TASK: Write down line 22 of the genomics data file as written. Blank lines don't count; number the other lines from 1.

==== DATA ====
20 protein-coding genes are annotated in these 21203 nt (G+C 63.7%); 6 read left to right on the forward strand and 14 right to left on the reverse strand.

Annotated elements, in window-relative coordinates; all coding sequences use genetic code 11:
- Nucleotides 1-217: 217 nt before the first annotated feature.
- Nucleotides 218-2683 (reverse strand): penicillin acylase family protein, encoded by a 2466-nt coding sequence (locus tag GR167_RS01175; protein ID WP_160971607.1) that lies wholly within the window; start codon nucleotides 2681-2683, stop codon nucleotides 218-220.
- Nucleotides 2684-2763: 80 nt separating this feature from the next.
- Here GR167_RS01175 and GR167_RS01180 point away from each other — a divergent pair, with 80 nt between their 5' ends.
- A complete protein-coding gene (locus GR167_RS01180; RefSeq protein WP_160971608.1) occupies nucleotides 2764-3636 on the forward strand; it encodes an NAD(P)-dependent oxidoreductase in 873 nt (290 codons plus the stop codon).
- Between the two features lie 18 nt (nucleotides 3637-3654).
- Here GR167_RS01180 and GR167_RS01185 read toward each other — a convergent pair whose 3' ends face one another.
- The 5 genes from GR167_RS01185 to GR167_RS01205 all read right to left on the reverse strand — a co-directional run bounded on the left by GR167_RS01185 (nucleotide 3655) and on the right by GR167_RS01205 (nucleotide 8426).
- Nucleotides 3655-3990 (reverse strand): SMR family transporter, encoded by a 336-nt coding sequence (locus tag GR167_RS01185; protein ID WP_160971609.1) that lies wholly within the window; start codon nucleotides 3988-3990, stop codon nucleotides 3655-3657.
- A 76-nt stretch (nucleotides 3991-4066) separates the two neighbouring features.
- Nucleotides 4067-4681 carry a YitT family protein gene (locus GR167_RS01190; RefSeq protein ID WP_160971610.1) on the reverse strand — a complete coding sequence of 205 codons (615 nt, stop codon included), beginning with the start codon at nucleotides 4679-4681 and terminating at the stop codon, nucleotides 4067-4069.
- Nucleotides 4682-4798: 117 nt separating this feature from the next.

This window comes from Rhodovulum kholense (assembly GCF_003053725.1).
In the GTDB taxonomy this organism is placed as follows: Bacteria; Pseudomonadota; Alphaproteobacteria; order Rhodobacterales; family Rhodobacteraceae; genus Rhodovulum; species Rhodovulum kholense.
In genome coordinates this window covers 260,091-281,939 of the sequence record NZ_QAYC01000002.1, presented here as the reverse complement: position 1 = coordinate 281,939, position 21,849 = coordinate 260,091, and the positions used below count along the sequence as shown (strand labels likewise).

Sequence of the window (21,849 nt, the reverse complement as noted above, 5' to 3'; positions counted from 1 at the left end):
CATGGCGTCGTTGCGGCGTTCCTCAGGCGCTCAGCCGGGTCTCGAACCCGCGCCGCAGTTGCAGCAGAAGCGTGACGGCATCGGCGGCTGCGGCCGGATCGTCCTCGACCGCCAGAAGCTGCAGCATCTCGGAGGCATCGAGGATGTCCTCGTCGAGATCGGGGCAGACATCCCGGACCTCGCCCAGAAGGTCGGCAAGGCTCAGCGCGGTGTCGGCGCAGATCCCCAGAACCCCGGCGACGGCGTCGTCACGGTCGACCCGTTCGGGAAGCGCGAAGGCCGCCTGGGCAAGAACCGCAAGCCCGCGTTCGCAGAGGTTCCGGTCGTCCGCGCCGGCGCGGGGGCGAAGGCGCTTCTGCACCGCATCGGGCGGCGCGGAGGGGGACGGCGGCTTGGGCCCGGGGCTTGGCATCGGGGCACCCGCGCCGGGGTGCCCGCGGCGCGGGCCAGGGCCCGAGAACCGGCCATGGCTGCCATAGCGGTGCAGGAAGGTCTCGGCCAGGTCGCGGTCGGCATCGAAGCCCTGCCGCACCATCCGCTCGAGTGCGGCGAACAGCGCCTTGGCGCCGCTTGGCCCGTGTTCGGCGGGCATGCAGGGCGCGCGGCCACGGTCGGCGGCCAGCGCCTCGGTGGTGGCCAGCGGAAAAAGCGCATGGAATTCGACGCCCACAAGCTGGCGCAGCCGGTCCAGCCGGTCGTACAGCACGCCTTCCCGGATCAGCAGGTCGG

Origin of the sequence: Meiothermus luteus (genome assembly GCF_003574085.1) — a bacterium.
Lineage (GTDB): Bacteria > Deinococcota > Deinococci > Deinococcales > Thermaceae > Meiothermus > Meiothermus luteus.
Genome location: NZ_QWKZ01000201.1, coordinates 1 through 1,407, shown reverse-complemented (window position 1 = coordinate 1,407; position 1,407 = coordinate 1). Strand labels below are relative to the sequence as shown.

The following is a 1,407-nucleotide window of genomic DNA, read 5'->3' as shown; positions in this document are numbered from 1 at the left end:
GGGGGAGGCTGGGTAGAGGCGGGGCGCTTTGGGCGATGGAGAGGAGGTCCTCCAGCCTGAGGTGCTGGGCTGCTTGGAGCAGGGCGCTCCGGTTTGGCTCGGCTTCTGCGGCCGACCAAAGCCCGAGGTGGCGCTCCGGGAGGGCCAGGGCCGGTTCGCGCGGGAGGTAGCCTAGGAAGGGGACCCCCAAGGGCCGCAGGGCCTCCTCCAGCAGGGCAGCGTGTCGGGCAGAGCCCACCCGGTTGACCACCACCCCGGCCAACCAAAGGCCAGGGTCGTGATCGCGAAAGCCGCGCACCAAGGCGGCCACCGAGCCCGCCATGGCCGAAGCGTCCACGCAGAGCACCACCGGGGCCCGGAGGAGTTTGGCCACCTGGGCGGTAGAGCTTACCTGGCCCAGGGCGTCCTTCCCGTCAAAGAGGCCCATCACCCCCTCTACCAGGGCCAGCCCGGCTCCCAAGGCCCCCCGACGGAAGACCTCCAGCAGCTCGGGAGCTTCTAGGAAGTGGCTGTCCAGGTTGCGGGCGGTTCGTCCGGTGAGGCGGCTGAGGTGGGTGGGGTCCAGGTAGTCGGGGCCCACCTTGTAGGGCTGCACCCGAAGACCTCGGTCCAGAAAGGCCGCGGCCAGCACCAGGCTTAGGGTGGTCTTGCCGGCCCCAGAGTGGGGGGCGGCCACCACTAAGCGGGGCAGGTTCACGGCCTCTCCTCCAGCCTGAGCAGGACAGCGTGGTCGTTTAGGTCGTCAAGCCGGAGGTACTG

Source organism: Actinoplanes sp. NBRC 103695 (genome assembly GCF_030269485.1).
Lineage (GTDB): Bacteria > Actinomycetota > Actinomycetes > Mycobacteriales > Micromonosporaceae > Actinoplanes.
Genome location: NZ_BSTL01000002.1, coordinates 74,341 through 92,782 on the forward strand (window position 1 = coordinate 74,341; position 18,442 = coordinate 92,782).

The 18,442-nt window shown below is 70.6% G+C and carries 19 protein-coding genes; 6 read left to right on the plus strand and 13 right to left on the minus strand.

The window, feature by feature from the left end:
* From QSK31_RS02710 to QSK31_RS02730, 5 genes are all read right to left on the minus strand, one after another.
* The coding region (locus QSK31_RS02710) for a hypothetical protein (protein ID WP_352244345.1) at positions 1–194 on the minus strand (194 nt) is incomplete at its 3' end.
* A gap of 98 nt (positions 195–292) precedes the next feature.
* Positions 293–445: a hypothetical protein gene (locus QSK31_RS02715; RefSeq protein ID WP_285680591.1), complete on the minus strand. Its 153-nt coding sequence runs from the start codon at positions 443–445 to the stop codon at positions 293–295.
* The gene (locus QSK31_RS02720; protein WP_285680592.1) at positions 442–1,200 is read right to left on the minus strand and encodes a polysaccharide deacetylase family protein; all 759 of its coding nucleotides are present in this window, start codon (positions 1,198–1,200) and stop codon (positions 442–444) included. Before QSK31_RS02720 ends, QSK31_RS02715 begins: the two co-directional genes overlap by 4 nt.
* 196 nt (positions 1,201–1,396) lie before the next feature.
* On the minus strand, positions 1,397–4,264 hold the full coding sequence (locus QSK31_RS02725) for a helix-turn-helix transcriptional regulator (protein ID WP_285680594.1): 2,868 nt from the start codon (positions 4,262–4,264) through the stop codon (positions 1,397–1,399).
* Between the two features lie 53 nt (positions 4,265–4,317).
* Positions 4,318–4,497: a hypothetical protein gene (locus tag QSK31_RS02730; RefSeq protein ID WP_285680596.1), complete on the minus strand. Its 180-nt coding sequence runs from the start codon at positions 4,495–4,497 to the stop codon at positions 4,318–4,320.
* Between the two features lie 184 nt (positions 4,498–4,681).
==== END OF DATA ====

Genome location: NZ_QWKZ01000201.1, coordinates 1 through 1,407, shown reverse-complemented (window position 1 = coordinate 1,407; position 1,407 = coordinate 1). Strand labels below are relative to the sequence as shown.